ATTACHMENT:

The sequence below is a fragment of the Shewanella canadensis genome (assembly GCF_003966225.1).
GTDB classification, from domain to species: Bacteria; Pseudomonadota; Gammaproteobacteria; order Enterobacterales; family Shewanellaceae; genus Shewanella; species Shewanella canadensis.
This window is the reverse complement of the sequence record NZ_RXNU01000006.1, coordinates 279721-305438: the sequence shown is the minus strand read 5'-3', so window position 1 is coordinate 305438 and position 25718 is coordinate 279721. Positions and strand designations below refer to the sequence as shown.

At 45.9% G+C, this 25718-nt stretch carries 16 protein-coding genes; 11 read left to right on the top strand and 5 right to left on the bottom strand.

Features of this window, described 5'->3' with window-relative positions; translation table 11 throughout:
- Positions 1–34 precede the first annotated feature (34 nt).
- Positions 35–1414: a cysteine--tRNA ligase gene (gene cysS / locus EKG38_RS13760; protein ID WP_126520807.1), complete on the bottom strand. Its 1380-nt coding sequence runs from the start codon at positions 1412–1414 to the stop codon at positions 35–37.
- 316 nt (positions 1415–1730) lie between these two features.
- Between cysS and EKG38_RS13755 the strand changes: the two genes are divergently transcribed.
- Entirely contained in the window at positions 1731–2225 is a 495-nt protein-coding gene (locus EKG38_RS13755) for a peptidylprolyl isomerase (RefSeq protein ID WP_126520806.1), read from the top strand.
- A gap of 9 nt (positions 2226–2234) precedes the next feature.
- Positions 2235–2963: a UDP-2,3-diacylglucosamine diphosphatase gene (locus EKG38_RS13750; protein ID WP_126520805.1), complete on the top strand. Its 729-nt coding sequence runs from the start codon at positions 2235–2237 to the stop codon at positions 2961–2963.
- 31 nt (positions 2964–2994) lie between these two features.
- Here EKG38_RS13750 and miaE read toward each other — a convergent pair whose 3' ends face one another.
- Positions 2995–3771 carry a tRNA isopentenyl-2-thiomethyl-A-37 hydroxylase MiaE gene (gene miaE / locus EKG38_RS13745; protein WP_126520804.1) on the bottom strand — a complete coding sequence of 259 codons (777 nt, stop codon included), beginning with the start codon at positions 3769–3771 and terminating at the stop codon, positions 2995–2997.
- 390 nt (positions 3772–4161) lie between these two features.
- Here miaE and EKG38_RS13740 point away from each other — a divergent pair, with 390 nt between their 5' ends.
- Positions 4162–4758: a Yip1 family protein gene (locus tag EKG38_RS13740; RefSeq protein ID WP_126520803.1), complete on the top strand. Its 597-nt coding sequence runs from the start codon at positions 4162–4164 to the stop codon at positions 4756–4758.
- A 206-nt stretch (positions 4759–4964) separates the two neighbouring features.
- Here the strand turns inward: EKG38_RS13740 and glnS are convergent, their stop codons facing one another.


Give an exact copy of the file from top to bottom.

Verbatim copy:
The sequence below is a fragment of the Shewanella canadensis genome (assembly GCF_003966225.1).
GTDB classification, from domain to species: Bacteria; Pseudomonadota; Gammaproteobacteria; order Enterobacterales; family Shewanellaceae; genus Shewanella; species Shewanella canadensis.
This window is the reverse complement of the sequence record NZ_RXNU01000006.1, coordinates 279721-305438: the sequence shown is the minus strand read 5'-3', so window position 1 is coordinate 305438 and position 25718 is coordinate 279721. Positions and strand designations below refer to the sequence as shown.

At 45.9% G+C, this 25718-nt stretch carries 16 protein-coding genes; 11 read left to right on the top strand and 5 right to left on the bottom strand.

Features of this window, described 5'->3' with window-relative positions; translation table 11 throughout:
- Positions 1–34 precede the first annotated feature (34 nt).
- Positions 35–1414: a cysteine--tRNA ligase gene (gene cysS / locus EKG38_RS13760; protein ID WP_126520807.1), complete on the bottom strand. Its 1380-nt coding sequence runs from the start codon at positions 1412–1414 to the stop codon at positions 35–37.
- 316 nt (positions 1415–1730) lie between these two features.
- Between cysS and EKG38_RS13755 the strand changes: the two genes are divergently transcribed.
- Entirely contained in the window at positions 1731–2225 is a 495-nt protein-coding gene (locus EKG38_RS13755) for a peptidylprolyl isomerase (RefSeq protein ID WP_126520806.1), read from the top strand.
- A gap of 9 nt (positions 2226–2234) precedes the next feature.
- Positions 2235–2963: a UDP-2,3-diacylglucosamine diphosphatase gene (locus EKG38_RS13750; protein ID WP_126520805.1), complete on the top strand. Its 729-nt coding sequence runs from the start codon at positions 2235–2237 to the stop codon at positions 2961–2963.
- 31 nt (positions 2964–2994) lie between these two features.
- Here EKG38_RS13750 and miaE read toward each other — a convergent pair whose 3' ends face one another.
- Positions 2995–3771 carry a tRNA isopentenyl-2-thiomethyl-A-37 hydroxylase MiaE gene (gene miaE / locus EKG38_RS13745; protein WP_126520804.1) on the bottom strand — a complete coding sequence of 259 codons (777 nt, stop codon included), beginning with the start codon at positions 3769–3771 and terminating at the stop codon, positions 2995–2997.
- 390 nt (positions 3772–4161) lie between these two features.
- Here miaE and EKG38_RS13740 point away from each other — a divergent pair, with 390 nt between their 5' ends.
- Positions 4162–4758: a Yip1 family protein gene (locus tag EKG38_RS13740; RefSeq protein ID WP_126520803.1), complete on the top strand. Its 597-nt coding sequence runs from the start codon at positions 4162–4164 to the stop codon at positions 4756–4758.
- A 206-nt stretch (positions 4759–4964) separates the two neighbouring features.
- Here the strand turns inward: EKG38_RS13740 and glnS are convergent, their stop codons facing one another.